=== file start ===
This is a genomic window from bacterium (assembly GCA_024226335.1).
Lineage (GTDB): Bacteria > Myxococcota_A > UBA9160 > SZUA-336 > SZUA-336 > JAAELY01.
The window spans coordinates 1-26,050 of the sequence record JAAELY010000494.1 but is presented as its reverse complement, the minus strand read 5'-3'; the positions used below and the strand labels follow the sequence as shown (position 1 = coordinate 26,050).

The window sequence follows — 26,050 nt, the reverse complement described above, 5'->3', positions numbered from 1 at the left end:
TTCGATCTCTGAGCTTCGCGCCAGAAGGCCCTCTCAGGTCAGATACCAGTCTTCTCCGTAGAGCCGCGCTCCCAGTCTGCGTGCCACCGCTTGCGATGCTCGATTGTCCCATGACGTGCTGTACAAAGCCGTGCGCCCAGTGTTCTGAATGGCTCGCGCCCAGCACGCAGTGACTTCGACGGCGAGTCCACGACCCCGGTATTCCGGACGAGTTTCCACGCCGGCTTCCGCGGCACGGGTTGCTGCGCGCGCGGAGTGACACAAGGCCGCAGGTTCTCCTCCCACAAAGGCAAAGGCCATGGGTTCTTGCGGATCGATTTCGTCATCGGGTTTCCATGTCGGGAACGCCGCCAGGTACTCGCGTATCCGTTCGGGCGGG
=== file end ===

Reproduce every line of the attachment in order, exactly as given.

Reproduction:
This is a genomic window from bacterium (assembly GCA_024226335.1).
Lineage (GTDB): Bacteria > Myxococcota_A > UBA9160 > SZUA-336 > SZUA-336 > JAAELY01.
The window spans coordinates 1-26,050 of the sequence record JAAELY010000494.1 but is presented as its reverse complement, the minus strand read 5'-3'; the positions used below and the strand labels follow the sequence as shown (position 1 = coordinate 26,050).

The window sequence follows — 26,050 nt, the reverse complement described above, 5'->3', positions numbered from 1 at the left end:
TTCGATCTCTGAGCTTCGCGCCAGAAGGCCCTCTCAGGTCAGATACCAGTCTTCTCCGTAGAGCCGCGCTCCCAGTCTGCGTGCCACCGCTTGCGATGCTCGATTGTCCCATGACGTGCTGTACAAAGCCGTGCGCCCAGTGTTCTGAATGGCTCGCGCCCAGCACGCAGTGACTTCGACGGCGAGTCCACGACCCCGGTATTCCGGACGAGTTTCCACGCCGGCTTCCGCGGCACGGGTTGCTGCGCGCGCGGAGTGACACAAGGCCGCAGGTTCTCCTCCCACAAAGGCAAAGGCCATGGGTTCTTGCGGATCGATTTCGTCATCGGGTTTCCATGTCGGGAACGCCGCCAGGTACTCGCGTATCCGTTCGGGCGGG